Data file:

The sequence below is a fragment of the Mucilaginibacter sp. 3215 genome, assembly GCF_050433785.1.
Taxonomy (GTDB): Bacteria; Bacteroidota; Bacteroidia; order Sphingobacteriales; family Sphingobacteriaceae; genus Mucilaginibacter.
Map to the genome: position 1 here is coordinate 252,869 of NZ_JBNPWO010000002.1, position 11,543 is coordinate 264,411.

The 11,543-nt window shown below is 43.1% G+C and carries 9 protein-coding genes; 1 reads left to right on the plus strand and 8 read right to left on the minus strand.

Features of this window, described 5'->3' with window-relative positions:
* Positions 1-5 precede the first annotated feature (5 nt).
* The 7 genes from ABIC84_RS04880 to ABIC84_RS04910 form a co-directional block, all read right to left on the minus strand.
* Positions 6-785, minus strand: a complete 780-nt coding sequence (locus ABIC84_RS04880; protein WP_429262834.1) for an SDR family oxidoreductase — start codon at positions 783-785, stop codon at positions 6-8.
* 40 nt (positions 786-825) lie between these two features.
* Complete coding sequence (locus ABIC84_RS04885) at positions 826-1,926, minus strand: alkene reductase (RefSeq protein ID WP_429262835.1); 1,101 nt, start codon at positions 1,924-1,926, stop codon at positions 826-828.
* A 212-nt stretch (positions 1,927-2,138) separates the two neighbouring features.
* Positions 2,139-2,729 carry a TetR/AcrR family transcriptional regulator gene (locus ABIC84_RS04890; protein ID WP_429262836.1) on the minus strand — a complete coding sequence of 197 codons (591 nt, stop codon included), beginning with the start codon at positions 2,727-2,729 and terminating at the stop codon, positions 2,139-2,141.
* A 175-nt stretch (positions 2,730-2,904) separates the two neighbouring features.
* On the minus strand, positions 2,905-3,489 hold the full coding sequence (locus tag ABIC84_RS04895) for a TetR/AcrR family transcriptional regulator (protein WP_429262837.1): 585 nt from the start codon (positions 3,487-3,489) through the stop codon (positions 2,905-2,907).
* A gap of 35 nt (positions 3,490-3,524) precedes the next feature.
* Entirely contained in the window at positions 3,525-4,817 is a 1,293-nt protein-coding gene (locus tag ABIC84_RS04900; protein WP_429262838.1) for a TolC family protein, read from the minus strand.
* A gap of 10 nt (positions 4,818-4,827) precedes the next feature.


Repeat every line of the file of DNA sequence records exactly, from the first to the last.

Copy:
The sequence below is a fragment of the Mucilaginibacter sp. 3215 genome, assembly GCF_050433785.1.
Taxonomy (GTDB): Bacteria; Bacteroidota; Bacteroidia; order Sphingobacteriales; family Sphingobacteriaceae; genus Mucilaginibacter.
Map to the genome: position 1 here is coordinate 252,869 of NZ_JBNPWO010000002.1, position 11,543 is coordinate 264,411.

The 11,543-nt window shown below is 43.1% G+C and carries 9 protein-coding genes; 1 reads left to right on the plus strand and 8 read right to left on the minus strand.

Features of this window, described 5'->3' with window-relative positions:
* Positions 1-5 precede the first annotated feature (5 nt).
* The 7 genes from ABIC84_RS04880 to ABIC84_RS04910 form a co-directional block, all read right to left on the minus strand.
* Positions 6-785, minus strand: a complete 780-nt coding sequence (locus ABIC84_RS04880; protein WP_429262834.1) for an SDR family oxidoreductase — start codon at positions 783-785, stop codon at positions 6-8.
* 40 nt (positions 786-825) lie between these two features.
* Complete coding sequence (locus ABIC84_RS04885) at positions 826-1,926, minus strand: alkene reductase (RefSeq protein ID WP_429262835.1); 1,101 nt, start codon at positions 1,924-1,926, stop codon at positions 826-828.
* A 212-nt stretch (positions 1,927-2,138) separates the two neighbouring features.
* Positions 2,139-2,729 carry a TetR/AcrR family transcriptional regulator gene (locus ABIC84_RS04890; protein ID WP_429262836.1) on the minus strand — a complete coding sequence of 197 codons (591 nt, stop codon included), beginning with the start codon at positions 2,727-2,729 and terminating at the stop codon, positions 2,139-2,141.
* A 175-nt stretch (positions 2,730-2,904) separates the two neighbouring features.
* On the minus strand, positions 2,905-3,489 hold the full coding sequence (locus tag ABIC84_RS04895) for a TetR/AcrR family transcriptional regulator (protein WP_429262837.1): 585 nt from the start codon (positions 3,487-3,489) through the stop codon (positions 2,905-2,907).
* A gap of 35 nt (positions 3,490-3,524) precedes the next feature.
* Entirely contained in the window at positions 3,525-4,817 is a 1,293-nt protein-coding gene (locus tag ABIC84_RS04900; protein WP_429262838.1) for a TolC family protein, read from the minus strand.
* A gap of 10 nt (positions 4,818-4,827) precedes the next feature.